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Understanding Florida’s Appellate Redistricting
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Understanding Florida’s Appellate Redistricting

January 16, 2024 Professional Services Industry Legal Blog

Reading Time: 5 minutes


On January 1, 2023, Florida took the historic step of creating a new Sixth District Court of Appeal. While the appellate redistricting might be easily dismissed by some as a legally nuanced change that only impacts practicing attorneys, the creation of the Sixth District is a major realignment of Florida’s courts that impacts caseloads and court operations in all matters litigated in the state. A new District Court of Appeal requires modifying existing boundaries of the appellate courts. Understanding this change—and the jurisdictional consequences—is critical for any business or individual considering taking their case to court.

Hierarchy of the Florida Courts

Understanding the appellate redistricting first requires a basic understanding of the structure of Florida’s judiciary. There are three levels to the Florida courts. Florida’s county and circuit courts are at the trial level. This is where the process begins and where a great number of cases will begin and end. Above the trial courts is the intermediate level where panels of 3 appellate judges sit and render decisions for the District Courts of Appeal. Above these district courts, and at the final level, sits the Florida Supreme Court. Florida’s appellate redistricting primarily affects the intermediate and trial court level but will nonetheless have far-reaching consequences for all litigants in the state.

The purpose of the District Courts of Appeal, or DCAs, is to provide an opportunity for comprehensive review of the trial court decisions and correct any harmful errors that may occur. Primarily, the DCAs will assess whether a trial court judge has abused his or her discretion or ensure that legal procedure was correctly followed and applied. In essence, the DCAs focus on the legal side of any case. DCAs will not reevaluate factual evidence.

It is important to be aware that DCA decisions represent the law of Florida. Pardo v. State, 596 SO. 2d 665, 666 (Fla. 1992). Trial courts are bound by the decisions of the district courts in which they are located. State v. Hayes, 333 So. 2d 51, 53 (Fla. 4th DCA 1976). Therefore, even if a party never gets to the appellate level, all Florida residents will be impacted by the decisions of the nine appellate judges currently sitting in the new judicial district.

Recent Appellate Redistricting

The last time Florida’s judiciary underwent such a seismic restructuring was over four decades ago with the creation of the Fifth District Court of Appeal in 1979. In re Redefinition of Appellate Districts and Certification of Need for Additional Appellate Judges, 20. 3d 703, 706 (Fla. 2021). Since then, Florida’s population has more than doubled. Florida’s judiciary aims to adapt to these changes.

To that end, former Chief Justice Charles Canady created the District Court of Appeal Workload and Jurisdiction Assessment Committee with representatives across all five of the then-existing DCAs. A majority of the committee determined a new DCA would boost citizen trust and confidence in the judiciary. The Florida Supreme Court adopted the committee’s work and recommendation in 2021. Quoting the committee, the Court wrote:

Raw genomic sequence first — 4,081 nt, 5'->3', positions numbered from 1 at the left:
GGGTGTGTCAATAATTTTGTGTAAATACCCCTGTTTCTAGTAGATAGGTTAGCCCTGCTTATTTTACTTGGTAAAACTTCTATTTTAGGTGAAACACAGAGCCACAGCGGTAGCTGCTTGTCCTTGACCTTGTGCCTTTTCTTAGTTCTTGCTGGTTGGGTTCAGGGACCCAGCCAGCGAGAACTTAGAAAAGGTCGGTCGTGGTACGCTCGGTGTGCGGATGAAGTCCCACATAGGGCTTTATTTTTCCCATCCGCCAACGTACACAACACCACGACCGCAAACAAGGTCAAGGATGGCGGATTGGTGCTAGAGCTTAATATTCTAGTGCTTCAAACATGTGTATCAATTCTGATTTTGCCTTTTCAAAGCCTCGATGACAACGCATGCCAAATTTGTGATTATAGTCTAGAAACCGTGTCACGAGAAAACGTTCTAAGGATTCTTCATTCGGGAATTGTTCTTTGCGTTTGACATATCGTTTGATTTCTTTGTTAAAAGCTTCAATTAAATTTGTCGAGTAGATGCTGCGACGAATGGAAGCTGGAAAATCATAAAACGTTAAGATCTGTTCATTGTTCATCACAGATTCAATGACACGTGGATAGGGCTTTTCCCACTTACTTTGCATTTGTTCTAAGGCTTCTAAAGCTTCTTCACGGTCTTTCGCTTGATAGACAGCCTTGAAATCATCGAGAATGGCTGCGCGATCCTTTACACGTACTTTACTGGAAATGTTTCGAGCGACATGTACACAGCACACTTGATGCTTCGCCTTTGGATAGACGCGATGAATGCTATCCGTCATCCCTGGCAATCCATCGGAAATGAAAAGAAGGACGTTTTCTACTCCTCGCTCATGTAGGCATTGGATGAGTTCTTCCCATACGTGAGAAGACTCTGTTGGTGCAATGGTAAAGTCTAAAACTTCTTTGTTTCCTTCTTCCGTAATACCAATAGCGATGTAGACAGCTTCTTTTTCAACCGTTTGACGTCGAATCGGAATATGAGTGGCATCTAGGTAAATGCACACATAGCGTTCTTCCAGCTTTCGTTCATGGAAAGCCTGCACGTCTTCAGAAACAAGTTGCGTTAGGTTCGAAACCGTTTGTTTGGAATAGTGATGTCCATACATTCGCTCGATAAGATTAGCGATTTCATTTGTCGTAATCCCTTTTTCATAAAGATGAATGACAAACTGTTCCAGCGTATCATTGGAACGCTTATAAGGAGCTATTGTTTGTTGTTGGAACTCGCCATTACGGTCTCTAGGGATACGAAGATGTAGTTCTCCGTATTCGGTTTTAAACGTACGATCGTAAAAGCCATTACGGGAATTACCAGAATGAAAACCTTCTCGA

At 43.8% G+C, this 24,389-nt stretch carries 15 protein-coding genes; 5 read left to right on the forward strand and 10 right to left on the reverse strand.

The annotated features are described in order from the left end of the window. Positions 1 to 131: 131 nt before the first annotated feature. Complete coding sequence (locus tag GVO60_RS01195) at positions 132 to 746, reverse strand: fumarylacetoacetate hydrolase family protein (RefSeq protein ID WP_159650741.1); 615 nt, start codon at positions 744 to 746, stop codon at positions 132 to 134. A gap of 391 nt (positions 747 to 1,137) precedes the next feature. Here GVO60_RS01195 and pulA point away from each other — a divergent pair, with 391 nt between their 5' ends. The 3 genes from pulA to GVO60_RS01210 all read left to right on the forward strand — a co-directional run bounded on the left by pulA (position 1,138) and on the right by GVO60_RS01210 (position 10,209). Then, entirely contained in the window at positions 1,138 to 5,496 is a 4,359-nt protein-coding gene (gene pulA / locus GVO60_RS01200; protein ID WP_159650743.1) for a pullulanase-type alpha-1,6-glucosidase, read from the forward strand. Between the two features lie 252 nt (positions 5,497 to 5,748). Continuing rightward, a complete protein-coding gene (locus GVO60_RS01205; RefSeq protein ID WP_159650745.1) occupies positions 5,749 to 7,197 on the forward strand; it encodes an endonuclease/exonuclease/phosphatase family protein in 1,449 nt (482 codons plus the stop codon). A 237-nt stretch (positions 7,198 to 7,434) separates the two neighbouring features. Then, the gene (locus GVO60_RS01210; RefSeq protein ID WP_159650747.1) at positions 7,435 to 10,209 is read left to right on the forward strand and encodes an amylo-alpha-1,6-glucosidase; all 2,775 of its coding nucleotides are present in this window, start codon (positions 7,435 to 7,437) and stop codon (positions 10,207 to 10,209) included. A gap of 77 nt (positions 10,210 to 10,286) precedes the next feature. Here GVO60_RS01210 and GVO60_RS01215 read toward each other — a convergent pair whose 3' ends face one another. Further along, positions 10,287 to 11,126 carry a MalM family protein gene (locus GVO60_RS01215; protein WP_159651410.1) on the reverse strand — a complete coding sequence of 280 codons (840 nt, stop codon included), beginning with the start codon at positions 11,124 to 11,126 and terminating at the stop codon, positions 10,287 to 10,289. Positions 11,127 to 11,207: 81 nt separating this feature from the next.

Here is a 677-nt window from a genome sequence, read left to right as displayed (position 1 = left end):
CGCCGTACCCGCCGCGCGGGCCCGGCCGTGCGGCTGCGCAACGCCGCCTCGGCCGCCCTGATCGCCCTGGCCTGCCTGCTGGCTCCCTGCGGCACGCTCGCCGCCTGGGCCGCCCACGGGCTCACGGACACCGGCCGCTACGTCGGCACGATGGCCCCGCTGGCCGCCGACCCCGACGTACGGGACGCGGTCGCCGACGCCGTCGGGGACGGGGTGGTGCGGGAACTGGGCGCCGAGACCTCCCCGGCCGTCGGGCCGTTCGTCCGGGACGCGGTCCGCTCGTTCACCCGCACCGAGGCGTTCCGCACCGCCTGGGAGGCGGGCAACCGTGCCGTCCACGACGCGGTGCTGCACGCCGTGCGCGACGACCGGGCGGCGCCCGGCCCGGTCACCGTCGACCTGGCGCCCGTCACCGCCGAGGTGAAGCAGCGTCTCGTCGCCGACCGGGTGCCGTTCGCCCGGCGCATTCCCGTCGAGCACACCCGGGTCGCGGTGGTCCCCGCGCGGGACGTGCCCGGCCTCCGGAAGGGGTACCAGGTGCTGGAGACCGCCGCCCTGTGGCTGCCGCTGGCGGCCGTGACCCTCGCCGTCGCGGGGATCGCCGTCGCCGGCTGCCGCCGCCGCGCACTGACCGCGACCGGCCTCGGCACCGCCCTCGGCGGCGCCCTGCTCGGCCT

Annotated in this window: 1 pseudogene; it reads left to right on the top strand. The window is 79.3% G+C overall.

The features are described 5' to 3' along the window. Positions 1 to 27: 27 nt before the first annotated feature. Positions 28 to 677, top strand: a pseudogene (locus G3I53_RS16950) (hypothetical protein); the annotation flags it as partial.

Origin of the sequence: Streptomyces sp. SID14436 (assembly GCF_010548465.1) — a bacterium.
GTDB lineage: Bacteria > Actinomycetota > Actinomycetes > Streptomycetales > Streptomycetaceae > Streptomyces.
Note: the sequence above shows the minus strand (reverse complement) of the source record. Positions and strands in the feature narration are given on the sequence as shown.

“Specifically, an additional [district court] would help provide adequate access to oral arguments and other proceedings, foster public trust and confidence based on geography and demographic composition, and attract a diverse group of well-qualified applicants for judicial vacancies including applicants from all circuits within each district.” Id. at 704.

In June of 2022, Governor DeSantis signed HB 7027 into law, officially creating the Sixth District. Since opening for business on January 1, 2023, the Sixth District has already become almost as busy as the other DCAs. The number of appeals and petitions in each DCA can be found on the appellate dashboard. Chief Judge Meredith Sasso has also already issued several administrative orders regarding briefing requirements, remote video oral arguments and the use of recording devices in the courthouse. See AO-23-01; AO-23-02; AO-23-05.

Results of Appellate Redistricting

The law did not just open a new Sixth District but also shuffled the trial courts and reorganized some of them into new or different DCAs. The DCAs sit in Tallahassee, Tampa, Miami, West Palm Beach, Daytona Beach, and Lakeland respectively, each covering multiple counties. The results of the reorganization can be found here.

When DCAs disagree, the trial courts are bound by the decision of the district court they sit in. However, for a new Sixth District which may not have had an opportunity to stake out its own position on inter-district splits, the situation will be different. If the DCA in which the trial court sits has issued no decision, the trial court will be free to apply the precedent of whichever foreign district is so chooses. See Pardo, 596 So. 2d at 666. As a result, until the Sixth District takes a position, trial courts in the 9th, 10th and 20th Judicial Circuits will have greater liberty to pick between the decisions of other DCAs.

Take Away

Florida’s appellate redistricting represents a major change in how cases will be litigated and particularly will impact residents and litigants in DeSoto, Hillsborough, Manatee, Pasco, Pinellas and Sarasota County where the Sixth District sit. For any party considering litigation in Florida, it is important to be aware of the jurisdiction in which they reside as inter-district splits can result in different binding authority or law depending on the particular DCA’s decisions, or lack thereof.

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